This is my perfect red velvet cake recipe. It’s the best red velvet cake I’ve tried, and it’s most definitely *not* chocolate cake with red food coloring, because that, my darlings, is *not* red velvet cake contrary to what I have heard/seen in my life outside the South. Bless. The mark of a really good red velvet cake is a slight tang from vinegar and buttermilk, just the right hint of chocolate, and an incredibly moist, but not super dense, crumb. This recipe is all of that, and I’ve used it for years as both a layer cake and cupcake recipe with incredible results each and every bake.
While the red velvet cake is largely considered a Southern treat, it appears its roots are in New York City where the Waldorf Astoria hotel created the recipe and called it the Waldorf Astoria cake sometimes around the Depression Era. I’ve always known it to be a distinctly Southern cake though, and it’s rare to find a truly delicious recipe outside of the South.
Red velvet shouldn’t be too sweet, since the cake is often topped with cream cheese frosting, so you want a nice balance of flavors. In some more traditional Southern kitchens, you may also find red velvet topped with a dressing made from a roux with flour, sugar, and water. It’s a different style, but I personally prefer cream cheese frosting, especially since I really love my cream cheese frosting! I’ve included that recipe below for you too.
You will need to add red food coloring to dye the cake, and I’d recommend using a gel color instead of a liquid dye. You need MUCH less of the gel to get a good color in the cake. If you’d prefer a natural alternative, a little beet juice will give the cake a subtle red hue, but don’t add too much so the cake doesn’t have a beet flavor. A little is totally fine though, especially paired with chocolate.
I hope you enjoy this red velvet cake recipe as much as we do!
- 1 cup unsalted butter, softened (240 g)
- 2 cups granulated sugar (400 g)
- 4 large eggs
- 2½ cups all-purpose flour (312 g)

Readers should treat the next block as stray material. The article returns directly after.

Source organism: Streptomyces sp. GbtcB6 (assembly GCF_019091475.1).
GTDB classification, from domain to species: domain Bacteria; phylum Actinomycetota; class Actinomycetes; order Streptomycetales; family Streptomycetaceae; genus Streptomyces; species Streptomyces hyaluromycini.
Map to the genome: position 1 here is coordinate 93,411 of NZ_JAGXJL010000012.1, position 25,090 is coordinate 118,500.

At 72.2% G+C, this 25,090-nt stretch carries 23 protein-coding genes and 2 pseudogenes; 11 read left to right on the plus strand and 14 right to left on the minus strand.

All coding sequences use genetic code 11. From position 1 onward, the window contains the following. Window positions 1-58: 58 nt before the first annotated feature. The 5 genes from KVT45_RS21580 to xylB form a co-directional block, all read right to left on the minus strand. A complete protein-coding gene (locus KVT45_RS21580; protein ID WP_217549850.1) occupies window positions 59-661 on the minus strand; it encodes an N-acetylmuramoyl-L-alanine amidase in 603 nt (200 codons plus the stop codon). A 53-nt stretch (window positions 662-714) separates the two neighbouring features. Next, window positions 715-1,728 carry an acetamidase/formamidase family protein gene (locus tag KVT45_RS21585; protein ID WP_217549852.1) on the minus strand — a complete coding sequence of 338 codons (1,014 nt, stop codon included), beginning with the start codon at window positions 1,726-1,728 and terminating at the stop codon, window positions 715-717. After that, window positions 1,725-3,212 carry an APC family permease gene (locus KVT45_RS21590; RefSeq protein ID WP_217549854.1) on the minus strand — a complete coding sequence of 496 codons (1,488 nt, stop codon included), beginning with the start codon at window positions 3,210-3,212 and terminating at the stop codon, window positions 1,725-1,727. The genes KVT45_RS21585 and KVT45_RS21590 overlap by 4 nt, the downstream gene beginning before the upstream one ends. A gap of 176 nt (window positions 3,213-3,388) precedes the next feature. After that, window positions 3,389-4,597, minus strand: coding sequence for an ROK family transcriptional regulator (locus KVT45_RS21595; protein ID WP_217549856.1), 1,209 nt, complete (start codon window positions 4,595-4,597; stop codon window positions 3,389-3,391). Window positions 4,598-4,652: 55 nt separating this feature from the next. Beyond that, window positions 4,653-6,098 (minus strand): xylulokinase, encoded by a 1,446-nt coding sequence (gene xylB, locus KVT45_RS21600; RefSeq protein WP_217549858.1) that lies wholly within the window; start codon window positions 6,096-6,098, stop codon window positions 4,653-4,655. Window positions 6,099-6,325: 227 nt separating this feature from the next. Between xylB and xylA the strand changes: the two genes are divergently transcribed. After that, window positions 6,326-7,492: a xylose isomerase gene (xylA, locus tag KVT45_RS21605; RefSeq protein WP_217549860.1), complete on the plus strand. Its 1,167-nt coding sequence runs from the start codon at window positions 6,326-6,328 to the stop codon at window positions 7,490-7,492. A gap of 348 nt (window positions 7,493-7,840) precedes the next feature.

- 1 tsp baking soda
- ¼ tsp salt
- ¼ cup unsweetened cocoa powder (29.5 g)
- 1 cup buttermilk, room temp (237 mL)
- 2 tbsp sour cream (30 g)
- 1 tsp vanilla extract
- 1½ tbsp white vinegar
- red food coloring
- Preheat the oven to 350 F (175 C, gas mark ¾), then butter and line two 8" round cake pans with parchment or place liners in cupcake pans for 2 dozen (24) cupcakes.
- In a measuring cup, combine the buttermilk and vinegar. Set aside.
- Cream together the butter and sugar until light and fully, then add the eggs, one at a time, scraping the bowl after each addition. Stir in the sour cream and vanilla extract.
- Sift together the flour, baking soda, salt, and cocoa in a separate bowl.
- Add the half the flour mixture to the butter, then half buttermilk. Repeat, and stir all ingredients are just combined.
- Pour into your prepared cake pans or use a medium cookie scoop to place batter into your lined cupcake pans.
- Bake 18-24 minutes for cupcakes or 25-30 minutes for cake, until a tester inserted in the center of the cake (or a middle cupcake) comes out clean.
- Allow the cake to set 10 minutes in the pan before inverting onto a cooling rack to cool completely before decorating. You may also double wrap the slightly warm layers in plastic wrap and freeze for up to two months.
- ½ lb unsalted butter, softened (225 g)
- 1 lb cream cheese, softened (450 g)
- 5-6 cups confectioner's (powdered) sugar (600-720 g)
- 1 tbsp vanilla extract
- Cream together the butter and cream cheese.
- Add the powdered sugar 1 cup (120 g) at a time, scraping the sides of the bowl after each addition. Once the desired consistency is reached, add the vanilla extract.
- Use immediately, or store up to 4 days in the refrigerator in an airtight container with plastic wrap pressed along the top surface of the icing. Re-whip before using.